Dr. Esther Ellis, territorial epidemiologist for the territory, called the recent surge of cases of new COVID-19 cases alarming.
Ellis, speaking at a news conference Friday, said in the week from March 12 to March 19 St. Croix had 62 new confirmed cases and St. Thomas had 19. She said the percentage of residents testing positive went to 4 percent from 3.3 percent during the previous week.
Still, she said, she had good news – 6,400 residents have already been vaccinated at Community Vaccine Centers. Overall 33,671 residents have been vaccinated putting the territory on track to meet Gov. Albert Bryan’s goal of having 50,000 residents vaccinated by the beginning of July, and more would be vaccinated Saturday.
The Virgin Islands Department of Health will offer COVID-19 vaccinations to residents on St. John from 8 a.m. to noon – beginning March 20 – every Saturday through the end of April at the DeCastro Clinic in Cruz Bay. Residents can register at covid19suvi.com/vaccine or call 340-777-8227.
Dr. Tai Hunte Ceasar, medical director at the Department of Health, said misinformation and lies about the vaccine have been spread. Speaking at the news conference, which was broadcast on Facebook, she said the vaccine had come about through a year of research and testing.
“A virus is a virus. A vaccine is a vaccine. A vaccine stops a virus,” she said.
She said the territory might be the only place in the world where vaccinations already are open to anyone over the age of 16. She added that she is “just baffled” that getting residents to get the vaccinations is still a struggle. She said before coming to the news conference she went to see one of the two COVID patients who have had to be put on ventilators to keep breathing. She squeezed the patient’s hand, she said, and thought that although it might be too late for the four people in territory hospitals to get the vaccine, it was not too late for most residents of the territory.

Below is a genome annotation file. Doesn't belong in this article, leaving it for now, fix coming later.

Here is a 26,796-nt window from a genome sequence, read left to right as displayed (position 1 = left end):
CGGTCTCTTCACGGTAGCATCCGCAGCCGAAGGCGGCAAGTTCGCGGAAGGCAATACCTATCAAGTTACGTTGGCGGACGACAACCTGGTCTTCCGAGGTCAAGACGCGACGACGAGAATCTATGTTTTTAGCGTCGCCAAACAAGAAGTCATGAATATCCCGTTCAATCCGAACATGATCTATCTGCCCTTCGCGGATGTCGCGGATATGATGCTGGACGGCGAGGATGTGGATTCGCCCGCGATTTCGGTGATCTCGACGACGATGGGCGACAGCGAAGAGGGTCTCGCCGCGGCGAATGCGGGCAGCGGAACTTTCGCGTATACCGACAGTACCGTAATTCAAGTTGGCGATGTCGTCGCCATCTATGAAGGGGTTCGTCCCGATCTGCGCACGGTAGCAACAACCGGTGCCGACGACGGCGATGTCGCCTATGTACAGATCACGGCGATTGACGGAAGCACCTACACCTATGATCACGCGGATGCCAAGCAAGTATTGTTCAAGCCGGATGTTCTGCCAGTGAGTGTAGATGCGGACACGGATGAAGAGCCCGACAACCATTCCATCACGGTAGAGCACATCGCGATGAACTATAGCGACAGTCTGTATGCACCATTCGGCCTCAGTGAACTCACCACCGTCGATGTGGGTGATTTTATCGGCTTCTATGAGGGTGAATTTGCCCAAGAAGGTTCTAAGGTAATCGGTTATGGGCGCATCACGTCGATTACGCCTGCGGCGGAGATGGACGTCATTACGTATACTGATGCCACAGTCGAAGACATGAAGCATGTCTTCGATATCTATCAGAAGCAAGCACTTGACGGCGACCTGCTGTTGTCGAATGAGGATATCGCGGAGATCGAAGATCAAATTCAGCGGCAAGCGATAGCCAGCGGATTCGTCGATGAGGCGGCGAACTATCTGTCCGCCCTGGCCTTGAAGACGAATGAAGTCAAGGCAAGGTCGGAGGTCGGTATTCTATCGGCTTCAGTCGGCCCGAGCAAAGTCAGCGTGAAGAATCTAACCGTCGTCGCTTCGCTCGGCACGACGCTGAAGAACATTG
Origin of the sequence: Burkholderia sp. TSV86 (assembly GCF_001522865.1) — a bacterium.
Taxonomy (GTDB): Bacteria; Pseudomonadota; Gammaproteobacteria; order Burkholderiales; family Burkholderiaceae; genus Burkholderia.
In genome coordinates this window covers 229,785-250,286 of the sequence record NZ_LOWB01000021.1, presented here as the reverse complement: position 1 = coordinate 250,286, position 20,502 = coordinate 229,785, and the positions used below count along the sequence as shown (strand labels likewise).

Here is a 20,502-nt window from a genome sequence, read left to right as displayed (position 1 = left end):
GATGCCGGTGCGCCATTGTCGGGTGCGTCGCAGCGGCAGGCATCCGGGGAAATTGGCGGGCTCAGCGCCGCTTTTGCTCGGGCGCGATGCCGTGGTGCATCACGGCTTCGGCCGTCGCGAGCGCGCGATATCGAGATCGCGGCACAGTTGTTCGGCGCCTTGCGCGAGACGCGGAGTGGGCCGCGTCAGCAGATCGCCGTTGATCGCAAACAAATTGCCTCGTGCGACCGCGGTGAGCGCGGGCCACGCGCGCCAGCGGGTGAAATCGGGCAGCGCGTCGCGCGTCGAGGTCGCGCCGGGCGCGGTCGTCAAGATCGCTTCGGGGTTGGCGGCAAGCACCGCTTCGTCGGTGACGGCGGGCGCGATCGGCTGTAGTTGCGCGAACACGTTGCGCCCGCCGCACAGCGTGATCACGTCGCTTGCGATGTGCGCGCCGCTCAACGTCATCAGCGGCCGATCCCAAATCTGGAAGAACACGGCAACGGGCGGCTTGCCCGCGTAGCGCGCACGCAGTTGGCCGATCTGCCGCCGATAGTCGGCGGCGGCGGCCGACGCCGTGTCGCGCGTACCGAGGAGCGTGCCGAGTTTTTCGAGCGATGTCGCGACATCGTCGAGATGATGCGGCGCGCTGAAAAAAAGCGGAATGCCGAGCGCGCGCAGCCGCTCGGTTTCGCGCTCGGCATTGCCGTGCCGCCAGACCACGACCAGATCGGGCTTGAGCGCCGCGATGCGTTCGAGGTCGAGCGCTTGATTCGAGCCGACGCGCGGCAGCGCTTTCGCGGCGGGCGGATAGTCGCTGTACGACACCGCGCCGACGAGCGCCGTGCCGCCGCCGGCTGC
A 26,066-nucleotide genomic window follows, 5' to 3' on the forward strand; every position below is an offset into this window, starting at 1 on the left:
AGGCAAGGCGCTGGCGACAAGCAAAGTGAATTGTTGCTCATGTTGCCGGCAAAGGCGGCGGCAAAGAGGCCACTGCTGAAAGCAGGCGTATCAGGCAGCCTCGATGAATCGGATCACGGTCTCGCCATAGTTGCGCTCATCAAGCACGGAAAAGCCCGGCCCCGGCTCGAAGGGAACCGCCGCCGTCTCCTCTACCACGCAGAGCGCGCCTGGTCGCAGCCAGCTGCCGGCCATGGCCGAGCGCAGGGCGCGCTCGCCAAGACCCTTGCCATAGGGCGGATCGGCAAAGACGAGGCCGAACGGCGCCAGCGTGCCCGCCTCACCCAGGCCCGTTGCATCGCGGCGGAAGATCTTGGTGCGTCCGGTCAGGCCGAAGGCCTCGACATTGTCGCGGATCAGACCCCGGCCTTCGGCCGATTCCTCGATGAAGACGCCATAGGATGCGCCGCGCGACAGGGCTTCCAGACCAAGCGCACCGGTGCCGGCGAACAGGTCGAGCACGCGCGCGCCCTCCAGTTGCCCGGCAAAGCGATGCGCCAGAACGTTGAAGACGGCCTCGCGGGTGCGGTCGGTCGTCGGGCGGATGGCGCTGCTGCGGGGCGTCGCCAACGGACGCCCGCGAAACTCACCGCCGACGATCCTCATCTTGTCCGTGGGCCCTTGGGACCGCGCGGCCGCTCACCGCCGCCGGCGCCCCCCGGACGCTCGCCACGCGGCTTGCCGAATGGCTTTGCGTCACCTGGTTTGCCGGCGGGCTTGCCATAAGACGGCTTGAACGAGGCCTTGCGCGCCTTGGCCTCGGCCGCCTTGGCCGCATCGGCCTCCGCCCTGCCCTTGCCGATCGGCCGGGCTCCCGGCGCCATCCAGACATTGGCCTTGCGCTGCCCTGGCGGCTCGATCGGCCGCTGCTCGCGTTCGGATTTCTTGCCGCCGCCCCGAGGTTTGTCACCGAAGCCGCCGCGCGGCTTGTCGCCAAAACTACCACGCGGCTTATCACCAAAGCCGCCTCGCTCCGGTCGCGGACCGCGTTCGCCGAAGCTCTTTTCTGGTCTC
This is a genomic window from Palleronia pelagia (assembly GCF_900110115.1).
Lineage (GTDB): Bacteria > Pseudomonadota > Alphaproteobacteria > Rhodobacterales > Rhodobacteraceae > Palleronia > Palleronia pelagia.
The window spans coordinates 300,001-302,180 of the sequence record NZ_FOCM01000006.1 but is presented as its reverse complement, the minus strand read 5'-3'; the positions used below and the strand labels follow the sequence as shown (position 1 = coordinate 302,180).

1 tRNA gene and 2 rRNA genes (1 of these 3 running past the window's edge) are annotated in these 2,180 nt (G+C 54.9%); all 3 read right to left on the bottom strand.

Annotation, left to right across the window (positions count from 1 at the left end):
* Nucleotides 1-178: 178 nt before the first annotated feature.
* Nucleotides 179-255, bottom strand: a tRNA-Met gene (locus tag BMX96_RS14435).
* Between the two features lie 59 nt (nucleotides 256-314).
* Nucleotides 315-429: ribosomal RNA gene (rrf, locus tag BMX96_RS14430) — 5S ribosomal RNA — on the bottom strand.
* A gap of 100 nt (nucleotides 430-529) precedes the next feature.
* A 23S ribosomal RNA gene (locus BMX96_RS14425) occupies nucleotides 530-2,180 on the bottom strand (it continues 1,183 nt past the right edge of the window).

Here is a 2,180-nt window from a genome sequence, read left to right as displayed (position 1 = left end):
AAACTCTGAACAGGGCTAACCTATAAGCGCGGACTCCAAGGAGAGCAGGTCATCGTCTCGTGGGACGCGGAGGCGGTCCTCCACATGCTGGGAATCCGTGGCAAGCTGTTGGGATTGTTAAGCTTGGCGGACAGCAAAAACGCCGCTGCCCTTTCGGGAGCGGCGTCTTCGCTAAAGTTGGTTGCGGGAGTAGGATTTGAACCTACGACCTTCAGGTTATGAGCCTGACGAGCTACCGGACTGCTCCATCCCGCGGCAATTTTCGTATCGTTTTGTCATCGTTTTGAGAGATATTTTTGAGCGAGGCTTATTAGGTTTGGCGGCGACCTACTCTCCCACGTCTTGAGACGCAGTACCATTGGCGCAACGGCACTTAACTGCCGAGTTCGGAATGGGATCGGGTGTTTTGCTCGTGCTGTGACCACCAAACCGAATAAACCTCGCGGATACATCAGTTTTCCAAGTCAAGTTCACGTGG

Richard Motta, communications director for the governor, said many in the territory government were concerned because, though progress against the virus had been made and some restrictions loosened, all caution should not be abandoned. He said large gatherings for parties and the upcoming Easter week are a concern.
The territory is not the only place where those concerns have been raised. CNN reported Friday that experts are cautioning against going completely back to pre-pandemic behavior. Vaccine hesitancy and virus variances are two potential obstacles to going “back to normal.” The article also reported that 10 states have seen increases in the daily averages of new cases in recent days.
The Atlantic magazine reported on its website Friday, “After weeks of falling down, down, down, coronavirus cases are snaking back up in Michigan. The surge there—along with some troubling signs in New York and New Jersey—serves as a reminder that, although the long-term outlook is promising, this pandemic is not yet over.”
Dr. Ellis said fully vaccinated people can visit with other fully vaccinated people indoors without wearing masks or staying six feet apart. They can also visit with unvaccinated people from one other household indoors without wearing masks or staying six feet apart if everyone in the other household is at low risk for the disease.
That does not mean, she added, that residents can throw precautions to the wind.
“Everyone – even those who are vaccinated – should continue to adhere to the mitigation strategies when in public settings,” she said. Regardless, if you are vaccinated, the CDC and the Virgin Islands continue to recommend avoiding medium or large-sized gatherings, and if you choose to participate in that type of gathering that people should continue to adhere to prevention measures to reduce spread, including a mask, maintaining physical distance from others, and washing hands frequently.
Monifa Marrero Brathwaite, who was listening in on the press conference, commented, “Community, please listen and take heed. GET VACCINATED! The life you save might be your own or someone close to you that you love!”
Editor’s note: This story has been edited after posting to clarify information about vaccine statistics. The Source regrets the error.